Climatological Variability and Limitations of Forecasting Extreme Rainfall Statistics

Stormwater Conference

Rainfall frequency analyses play a vital role in water resources engineering for accurate prediction of flood risk, efficient stormwater management and design of flood control and drainage infrastructure. Limited rainfall data at some sites in the Auckland Region leads to difficulties in fitting a probability distribution and estimation of extreme rainfall event statistics. Climate change and phase changes in the Inter-decadal Pacific Oscillation (IPO) affect rainfall patterns and create more issues in estimating extreme rainfall.

Log-Pearson Type III (LPIII) rainfall frequency distribution analyses were carried out for 10 rainfall gauges within the Auckland Region using HYDSTRA software (HYIFD) to generate intensity-frequency-duration tabular data. Rainfall trend analyses were also carried out based on frequency analyses for moving 20-year interval of rainfall data bins at six rainfall gauges within the Auckland Region with rainfall records ranging from 34 to 72 years of data.

Rainfall trend analyses show higher design rainfall depths during the 1978-1999 period and lower design rainfall depths during the 2000-2017 period. These are because of phase changes in the IPO on rainfall trends i.e. higher rainfall in the positive phase (1978 – 1999) of the IPO and lower rainfall in the negative phase (2000 – 2017) of the IPO. It demonstrates that the natural climatological variability of rainfall extremes is much greater than climate change effects.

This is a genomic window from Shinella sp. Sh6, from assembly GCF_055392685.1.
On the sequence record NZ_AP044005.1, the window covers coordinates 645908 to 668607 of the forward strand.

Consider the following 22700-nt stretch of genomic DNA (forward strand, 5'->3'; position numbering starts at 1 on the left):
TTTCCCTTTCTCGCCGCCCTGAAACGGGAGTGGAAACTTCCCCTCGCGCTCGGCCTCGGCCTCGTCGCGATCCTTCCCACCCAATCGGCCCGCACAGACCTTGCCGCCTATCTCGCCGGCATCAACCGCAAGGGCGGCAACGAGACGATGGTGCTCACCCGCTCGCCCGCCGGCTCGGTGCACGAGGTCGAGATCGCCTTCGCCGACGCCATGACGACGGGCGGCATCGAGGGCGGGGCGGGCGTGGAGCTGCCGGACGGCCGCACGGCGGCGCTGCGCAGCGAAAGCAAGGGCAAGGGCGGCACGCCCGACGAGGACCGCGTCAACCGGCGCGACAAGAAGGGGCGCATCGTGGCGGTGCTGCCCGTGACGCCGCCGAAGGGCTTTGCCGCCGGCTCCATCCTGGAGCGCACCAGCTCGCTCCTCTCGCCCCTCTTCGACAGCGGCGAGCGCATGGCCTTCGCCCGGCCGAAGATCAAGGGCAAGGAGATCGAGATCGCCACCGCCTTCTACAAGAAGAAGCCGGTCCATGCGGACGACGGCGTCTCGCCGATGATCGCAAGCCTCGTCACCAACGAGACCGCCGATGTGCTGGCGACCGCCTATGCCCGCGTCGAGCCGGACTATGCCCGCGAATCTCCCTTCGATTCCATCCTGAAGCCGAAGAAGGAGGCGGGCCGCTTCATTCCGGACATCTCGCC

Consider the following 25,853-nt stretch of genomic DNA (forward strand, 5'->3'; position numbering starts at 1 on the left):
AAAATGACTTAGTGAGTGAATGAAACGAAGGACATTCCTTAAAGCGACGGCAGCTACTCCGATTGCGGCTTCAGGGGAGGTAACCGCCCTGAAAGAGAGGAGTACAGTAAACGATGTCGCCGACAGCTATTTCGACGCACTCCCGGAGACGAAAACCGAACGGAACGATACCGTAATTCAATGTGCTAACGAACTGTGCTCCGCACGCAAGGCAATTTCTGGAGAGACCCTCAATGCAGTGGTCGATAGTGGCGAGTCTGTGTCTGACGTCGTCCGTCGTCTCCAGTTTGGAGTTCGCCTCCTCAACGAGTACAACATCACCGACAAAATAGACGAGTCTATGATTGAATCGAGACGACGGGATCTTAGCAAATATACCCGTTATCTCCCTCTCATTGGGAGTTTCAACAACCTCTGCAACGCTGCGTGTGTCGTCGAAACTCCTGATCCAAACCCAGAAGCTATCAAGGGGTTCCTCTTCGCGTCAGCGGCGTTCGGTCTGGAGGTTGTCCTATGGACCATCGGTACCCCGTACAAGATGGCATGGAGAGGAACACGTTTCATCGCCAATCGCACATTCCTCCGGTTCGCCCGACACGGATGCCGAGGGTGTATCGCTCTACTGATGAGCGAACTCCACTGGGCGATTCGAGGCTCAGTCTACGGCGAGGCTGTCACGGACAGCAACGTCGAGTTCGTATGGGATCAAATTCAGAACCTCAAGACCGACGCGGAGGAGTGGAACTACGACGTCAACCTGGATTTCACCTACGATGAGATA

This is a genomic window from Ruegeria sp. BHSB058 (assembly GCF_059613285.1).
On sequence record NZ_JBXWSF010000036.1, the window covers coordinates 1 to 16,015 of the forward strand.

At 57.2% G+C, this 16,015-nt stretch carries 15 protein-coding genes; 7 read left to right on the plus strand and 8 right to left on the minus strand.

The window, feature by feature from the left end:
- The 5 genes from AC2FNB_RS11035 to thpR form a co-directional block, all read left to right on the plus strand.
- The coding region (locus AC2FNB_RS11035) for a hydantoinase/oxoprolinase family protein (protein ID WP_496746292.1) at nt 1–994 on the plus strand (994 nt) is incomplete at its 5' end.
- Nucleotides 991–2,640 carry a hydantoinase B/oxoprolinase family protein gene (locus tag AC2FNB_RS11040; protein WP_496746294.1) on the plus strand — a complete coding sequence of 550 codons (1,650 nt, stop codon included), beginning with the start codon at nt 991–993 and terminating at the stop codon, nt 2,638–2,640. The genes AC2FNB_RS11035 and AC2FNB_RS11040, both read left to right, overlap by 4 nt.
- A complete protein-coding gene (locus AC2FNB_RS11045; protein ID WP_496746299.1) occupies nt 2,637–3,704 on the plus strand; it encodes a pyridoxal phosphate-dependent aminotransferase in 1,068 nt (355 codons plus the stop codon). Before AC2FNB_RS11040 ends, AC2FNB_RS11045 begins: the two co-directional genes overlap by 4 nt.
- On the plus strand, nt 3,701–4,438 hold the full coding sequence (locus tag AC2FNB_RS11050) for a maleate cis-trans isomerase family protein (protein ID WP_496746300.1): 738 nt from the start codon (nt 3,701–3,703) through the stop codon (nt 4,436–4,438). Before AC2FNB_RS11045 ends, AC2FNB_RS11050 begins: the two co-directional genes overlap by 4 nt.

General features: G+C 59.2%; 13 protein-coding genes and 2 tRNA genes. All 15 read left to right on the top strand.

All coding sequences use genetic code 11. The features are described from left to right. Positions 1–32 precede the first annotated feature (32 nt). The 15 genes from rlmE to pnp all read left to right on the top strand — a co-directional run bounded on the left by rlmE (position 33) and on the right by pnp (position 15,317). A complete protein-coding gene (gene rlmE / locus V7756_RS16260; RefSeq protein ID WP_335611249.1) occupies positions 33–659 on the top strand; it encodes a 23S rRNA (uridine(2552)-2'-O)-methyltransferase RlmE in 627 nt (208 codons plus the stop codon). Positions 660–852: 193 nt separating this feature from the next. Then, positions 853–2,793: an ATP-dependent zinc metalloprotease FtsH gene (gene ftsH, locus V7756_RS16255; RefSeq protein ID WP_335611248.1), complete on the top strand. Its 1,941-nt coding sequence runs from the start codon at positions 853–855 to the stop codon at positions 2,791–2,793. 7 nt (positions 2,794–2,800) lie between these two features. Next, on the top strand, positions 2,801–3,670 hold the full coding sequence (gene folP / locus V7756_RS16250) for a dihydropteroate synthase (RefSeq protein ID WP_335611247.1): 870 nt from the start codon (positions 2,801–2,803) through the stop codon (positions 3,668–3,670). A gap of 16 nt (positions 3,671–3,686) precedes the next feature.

Rainfall data shows that 80% of the total rainfall record in the Auckland region has been recorded in the past 19 years during the negative IPO phase. So if these data were used in a regional rainfall frequency analysis (HIRDS V4) the extreme event statistics would be skewed by the preponderance of recent data.

During the past 20 years less extreme rainfall occurred in the Auckland Region than in the 20 years previous. LPIII rainfall frequency distribution analyses of four rainfall gauges with 18-19 years of data show very low design rainfall depths compared to TP108, HIRDS V3 and HIRDS V4 design rainfall depths. TP108 and HIRDS V3 frequency analysis did not have the last 20 years of rainfall data, as a result predict higher design rainfall depths.

Climatological variability is increasingly creating severe risks to New Zealand as a result of continuing sea level rise and the increased frequency and intensity of flood damage on our infrastructure. This paper demonstrates the importance of both the climate variability (IPO) and limited rainfall data availability in estimating the extreme rainfall event statistics. This is critical to accurately predict the flood risk and ensure infrastructure is capable of performing now and into the future.


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01 Oct 2019


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01 Oct 2019